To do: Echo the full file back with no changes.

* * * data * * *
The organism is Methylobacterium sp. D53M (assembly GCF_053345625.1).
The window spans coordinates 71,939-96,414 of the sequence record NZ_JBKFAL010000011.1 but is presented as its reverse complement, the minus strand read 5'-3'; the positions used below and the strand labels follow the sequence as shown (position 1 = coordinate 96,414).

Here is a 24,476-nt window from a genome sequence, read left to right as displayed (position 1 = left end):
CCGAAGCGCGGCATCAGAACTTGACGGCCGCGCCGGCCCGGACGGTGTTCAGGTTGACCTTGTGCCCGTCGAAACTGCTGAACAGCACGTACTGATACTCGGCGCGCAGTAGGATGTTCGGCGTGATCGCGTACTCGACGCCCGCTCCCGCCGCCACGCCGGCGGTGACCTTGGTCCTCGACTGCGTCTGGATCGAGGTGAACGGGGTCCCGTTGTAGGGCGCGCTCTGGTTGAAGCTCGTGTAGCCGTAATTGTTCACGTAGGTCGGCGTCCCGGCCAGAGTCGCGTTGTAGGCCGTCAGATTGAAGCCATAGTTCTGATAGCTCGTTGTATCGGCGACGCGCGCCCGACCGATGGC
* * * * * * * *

The organism is Methylobacterium sp. D53M (assembly GCF_053345625.1).
The window spans coordinates 71,939-96,414 of the sequence record NZ_JBKFAL010000011.1 but is presented as its reverse complement, the minus strand read 5'-3'; the positions used below and the strand labels follow the sequence as shown (position 1 = coordinate 96,414).

Here is a 24,476-nt window from a genome sequence, read left to right as displayed (position 1 = left end):
CCGAAGCGCGGCATCAGAACTTGACGGCCGCGCCGGCCCGGACGGTGTTCAGGTTGACCTTGTGCCCGTCGAAACTGCTGAACAGCACGTACTGATACTCGGCGCGCAGTAGGATGTTCGGCGTGATCGCGTACTCGACGCCCGCTCCCGCCGCCACGCCGGCGGTGACCTTGGTCCTCGACTGCGTCTGGATCGAGGTGAACGGGGTCCCGTTGTAGGGCGCGCTCTGGTTGAAGCTCGTGTAGCCGTAATTGTTCACGTAGGTCGGCGTCCCGGCCAGAGTCGCGTTGTAGGCCGTCAGATTGAAGCCATAGTTCTGATAGCTCGTTGTATCGGCGACGCGCGCCCGACCGATGGC